Last February, voters overwhelmingly approved a $160.7 million construction bond measure to renovate aging buildings and athletic fields around the Olympia School District.
About $2 million of that funding package will soon trickle down to Capital High School to pay for a major track and field improvement project.
A community meeting about the west Olympia school’s planned track and field renovations is set for 6 p.m. Thursday in the school auditorium at 2707 Conger Ave. NW.
During the meeting, district officials and the project’s architect will share a concept drawing and information about the project, which includes resurfacing of the track, installing synthetic turf and low-level lighting on the main football/soccer field, and adding security fencing around the track and field, according to Kurt Cross, director of capital planning and construction.
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The work is scheduled to take place next summer and should be completed by the time the school year begins in September, Cross said.
The school’s existing grass soccer and football field has drainage issues and is in poor condition, according to Jeff Carpenter, director of health, fitness and athletics for the district.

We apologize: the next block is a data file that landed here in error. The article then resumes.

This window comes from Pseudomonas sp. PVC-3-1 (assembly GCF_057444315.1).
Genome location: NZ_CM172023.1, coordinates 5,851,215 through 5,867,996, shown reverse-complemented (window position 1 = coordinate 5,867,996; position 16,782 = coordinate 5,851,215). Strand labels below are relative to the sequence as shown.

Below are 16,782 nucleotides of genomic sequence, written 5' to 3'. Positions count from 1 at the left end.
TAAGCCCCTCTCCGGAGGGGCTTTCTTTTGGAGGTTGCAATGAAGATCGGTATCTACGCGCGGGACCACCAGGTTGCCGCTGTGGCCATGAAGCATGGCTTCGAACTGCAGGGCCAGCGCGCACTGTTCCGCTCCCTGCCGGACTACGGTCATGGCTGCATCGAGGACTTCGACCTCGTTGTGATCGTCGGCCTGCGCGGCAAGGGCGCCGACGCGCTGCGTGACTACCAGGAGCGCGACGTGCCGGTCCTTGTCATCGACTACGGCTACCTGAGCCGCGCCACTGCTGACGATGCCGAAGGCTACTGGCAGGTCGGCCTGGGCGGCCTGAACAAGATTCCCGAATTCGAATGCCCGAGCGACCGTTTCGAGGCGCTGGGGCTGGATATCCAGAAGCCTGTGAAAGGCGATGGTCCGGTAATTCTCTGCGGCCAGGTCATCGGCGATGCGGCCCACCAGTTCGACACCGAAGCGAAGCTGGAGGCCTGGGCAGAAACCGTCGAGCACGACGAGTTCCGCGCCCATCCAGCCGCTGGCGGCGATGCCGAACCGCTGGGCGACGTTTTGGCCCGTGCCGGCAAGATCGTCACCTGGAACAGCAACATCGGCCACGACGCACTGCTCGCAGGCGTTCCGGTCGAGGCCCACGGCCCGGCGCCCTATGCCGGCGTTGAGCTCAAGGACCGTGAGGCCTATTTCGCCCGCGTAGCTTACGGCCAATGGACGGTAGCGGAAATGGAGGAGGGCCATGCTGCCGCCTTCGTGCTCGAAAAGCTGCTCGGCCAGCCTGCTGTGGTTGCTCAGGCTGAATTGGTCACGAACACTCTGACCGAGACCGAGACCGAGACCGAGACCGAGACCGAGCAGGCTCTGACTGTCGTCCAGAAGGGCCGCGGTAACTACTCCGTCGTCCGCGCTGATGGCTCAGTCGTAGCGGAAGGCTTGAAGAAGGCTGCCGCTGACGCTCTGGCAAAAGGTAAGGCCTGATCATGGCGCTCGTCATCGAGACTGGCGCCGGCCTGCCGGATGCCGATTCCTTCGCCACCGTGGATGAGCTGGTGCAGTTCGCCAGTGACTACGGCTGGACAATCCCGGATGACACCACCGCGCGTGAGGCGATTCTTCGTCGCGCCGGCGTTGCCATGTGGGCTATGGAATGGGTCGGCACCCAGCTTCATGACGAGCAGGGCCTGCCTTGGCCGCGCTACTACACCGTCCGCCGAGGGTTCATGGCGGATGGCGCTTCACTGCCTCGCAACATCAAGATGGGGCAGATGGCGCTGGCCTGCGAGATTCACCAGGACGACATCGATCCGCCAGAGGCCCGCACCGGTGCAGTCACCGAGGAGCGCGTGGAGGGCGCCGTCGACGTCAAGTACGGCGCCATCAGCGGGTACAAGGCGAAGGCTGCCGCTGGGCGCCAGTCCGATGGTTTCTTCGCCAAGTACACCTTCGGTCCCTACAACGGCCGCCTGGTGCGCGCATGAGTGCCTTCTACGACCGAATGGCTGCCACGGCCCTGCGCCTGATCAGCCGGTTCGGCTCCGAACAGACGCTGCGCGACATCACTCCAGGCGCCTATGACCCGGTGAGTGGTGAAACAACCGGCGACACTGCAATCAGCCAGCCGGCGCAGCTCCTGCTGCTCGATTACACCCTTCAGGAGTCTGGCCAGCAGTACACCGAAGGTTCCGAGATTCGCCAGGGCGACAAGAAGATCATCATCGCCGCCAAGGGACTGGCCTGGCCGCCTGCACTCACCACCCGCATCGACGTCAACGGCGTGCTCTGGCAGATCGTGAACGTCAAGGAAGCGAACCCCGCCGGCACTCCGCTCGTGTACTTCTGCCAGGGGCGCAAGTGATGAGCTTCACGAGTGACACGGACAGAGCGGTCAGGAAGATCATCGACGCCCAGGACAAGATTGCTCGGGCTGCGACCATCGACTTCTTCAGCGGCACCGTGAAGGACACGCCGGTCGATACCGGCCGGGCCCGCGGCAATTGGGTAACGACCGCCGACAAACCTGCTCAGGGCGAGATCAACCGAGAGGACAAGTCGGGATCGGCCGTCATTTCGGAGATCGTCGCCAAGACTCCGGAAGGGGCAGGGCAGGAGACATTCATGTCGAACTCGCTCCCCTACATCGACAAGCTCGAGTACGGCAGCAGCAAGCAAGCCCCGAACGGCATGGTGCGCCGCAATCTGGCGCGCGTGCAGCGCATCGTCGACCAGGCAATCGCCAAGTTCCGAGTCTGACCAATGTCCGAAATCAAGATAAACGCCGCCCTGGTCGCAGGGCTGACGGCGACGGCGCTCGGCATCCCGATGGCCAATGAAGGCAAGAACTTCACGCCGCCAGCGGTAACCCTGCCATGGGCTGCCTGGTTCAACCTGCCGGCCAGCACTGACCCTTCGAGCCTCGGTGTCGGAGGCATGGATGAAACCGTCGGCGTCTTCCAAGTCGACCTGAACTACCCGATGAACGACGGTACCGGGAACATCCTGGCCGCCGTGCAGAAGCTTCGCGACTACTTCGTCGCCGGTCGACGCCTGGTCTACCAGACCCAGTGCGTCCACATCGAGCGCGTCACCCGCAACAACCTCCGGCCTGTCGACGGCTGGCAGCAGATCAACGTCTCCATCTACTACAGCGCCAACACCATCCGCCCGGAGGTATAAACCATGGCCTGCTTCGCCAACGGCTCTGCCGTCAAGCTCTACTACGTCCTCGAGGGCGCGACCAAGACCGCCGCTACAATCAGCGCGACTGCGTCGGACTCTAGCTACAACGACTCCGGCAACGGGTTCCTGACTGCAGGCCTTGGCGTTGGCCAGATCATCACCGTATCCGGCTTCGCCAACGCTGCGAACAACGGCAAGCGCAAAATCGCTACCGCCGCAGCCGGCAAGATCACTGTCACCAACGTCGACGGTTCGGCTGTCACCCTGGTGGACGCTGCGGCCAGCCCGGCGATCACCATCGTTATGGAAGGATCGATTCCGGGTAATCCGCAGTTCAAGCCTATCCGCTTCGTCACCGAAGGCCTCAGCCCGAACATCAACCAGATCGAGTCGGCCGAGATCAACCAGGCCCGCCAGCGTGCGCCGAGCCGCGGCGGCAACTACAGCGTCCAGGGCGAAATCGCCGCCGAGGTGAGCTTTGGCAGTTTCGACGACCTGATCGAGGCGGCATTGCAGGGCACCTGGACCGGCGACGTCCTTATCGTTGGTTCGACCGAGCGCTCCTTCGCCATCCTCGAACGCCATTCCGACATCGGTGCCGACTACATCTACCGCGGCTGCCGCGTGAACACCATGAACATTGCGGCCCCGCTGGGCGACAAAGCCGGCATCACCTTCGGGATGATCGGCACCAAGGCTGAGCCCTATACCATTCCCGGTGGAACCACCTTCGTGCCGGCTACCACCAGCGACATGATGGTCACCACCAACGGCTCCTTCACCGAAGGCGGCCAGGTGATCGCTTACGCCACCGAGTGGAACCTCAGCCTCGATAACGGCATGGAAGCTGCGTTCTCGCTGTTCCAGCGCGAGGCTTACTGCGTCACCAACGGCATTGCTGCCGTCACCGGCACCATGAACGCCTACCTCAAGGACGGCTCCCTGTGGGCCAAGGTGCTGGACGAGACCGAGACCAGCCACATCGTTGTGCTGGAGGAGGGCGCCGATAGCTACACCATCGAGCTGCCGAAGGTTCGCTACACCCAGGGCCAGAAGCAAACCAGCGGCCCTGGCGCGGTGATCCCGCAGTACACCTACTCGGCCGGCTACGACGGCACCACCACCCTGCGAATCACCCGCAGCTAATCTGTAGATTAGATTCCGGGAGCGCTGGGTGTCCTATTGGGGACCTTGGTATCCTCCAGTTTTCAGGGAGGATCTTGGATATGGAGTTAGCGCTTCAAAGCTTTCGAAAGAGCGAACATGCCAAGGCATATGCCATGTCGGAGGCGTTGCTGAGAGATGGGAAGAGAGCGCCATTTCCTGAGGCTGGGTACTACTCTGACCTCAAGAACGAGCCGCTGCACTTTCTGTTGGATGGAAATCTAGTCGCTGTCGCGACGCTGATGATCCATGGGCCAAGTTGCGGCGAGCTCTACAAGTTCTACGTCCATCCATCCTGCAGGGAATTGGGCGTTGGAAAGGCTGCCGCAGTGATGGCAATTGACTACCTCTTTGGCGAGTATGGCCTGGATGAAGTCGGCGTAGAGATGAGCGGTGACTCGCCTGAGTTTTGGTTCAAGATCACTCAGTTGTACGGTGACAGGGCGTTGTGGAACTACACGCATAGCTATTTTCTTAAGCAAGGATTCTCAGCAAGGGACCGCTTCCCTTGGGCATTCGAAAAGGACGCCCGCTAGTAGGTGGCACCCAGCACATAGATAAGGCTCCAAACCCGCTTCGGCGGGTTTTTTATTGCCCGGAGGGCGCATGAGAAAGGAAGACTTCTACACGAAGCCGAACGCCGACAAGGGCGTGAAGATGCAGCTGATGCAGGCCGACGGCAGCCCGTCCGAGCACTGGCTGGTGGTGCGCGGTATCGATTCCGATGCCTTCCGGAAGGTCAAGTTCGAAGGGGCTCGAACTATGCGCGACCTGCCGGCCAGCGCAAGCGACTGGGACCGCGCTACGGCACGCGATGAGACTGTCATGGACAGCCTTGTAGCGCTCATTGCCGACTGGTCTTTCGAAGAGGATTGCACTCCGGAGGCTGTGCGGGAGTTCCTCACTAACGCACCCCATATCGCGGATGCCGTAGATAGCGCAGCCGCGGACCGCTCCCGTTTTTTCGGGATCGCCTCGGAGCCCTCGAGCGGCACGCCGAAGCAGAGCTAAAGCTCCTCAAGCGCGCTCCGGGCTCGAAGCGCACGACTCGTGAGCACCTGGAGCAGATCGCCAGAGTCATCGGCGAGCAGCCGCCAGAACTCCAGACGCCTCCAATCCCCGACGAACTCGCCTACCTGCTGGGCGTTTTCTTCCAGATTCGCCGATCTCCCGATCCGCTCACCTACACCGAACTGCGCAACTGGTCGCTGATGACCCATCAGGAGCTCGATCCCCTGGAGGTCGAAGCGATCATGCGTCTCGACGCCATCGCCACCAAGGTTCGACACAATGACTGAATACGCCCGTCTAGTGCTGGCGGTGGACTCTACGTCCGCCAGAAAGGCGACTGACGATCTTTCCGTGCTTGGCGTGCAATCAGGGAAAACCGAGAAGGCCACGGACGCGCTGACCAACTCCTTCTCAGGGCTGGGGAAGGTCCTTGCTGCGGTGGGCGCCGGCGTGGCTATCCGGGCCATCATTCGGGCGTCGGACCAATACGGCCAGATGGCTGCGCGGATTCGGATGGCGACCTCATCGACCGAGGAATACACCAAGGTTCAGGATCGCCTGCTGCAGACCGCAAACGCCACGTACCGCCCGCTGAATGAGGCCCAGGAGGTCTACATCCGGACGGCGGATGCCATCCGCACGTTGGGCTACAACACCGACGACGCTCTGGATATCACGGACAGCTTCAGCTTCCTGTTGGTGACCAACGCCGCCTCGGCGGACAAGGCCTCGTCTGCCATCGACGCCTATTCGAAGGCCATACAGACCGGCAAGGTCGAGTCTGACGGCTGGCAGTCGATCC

“It’s been an ongoing issue for a number of years,” he said. “... Even with annual repair and good care, the surface becomes uneven and muddy during the fall and spring.”
When the fields get too soggy, Capital’s soccer and football teams have to travel across town to Ingersoll Stadium next to Olympia High School for their practices, he said.
Plans call for the grass inside of the track to be replaced with artificial turf. The facility will continue to serve as a practice field for Capital High’s football team, which plays its home games at Ingersoll, Carpenter said.
“They practice up there, and they play their freshman or C-team games up there,” he said. “It’s going to be a practice facility for them that will be usable throughout the year.”
The track and field will be closed during construction. Once the upgrades are made, more community sports teams will likely be interested in using Capital’s fields, Carpenter said.
“They don’t use the facility because of the condition,” he said.
In addition, low-level lights that are being installed at the field will allow it to stay open later, Carpenter added.
The district is holding community meetings to provide information and answer people’s questions about all of its major bond-supported projects, according to district spokeswoman Susan Gifford.
Among the other projects covered by the bond measure are other projects at Capital, including construction of a 500-seat theater. The district plans to convert the school’s 350-seat theater into a lecture hall.
However, the focus of Thursday’s meeting will be the track and field upgrades, Carpenter said.
For more information on the meeting or other bond-funded projects in the district, call Gifford at 360-596-6104.
If you go
Learn about planned improvements for Capital High School’s track and field at a meeting at 6 p.m. Thursday in the school auditorium, 2707 Conger Ave. NW.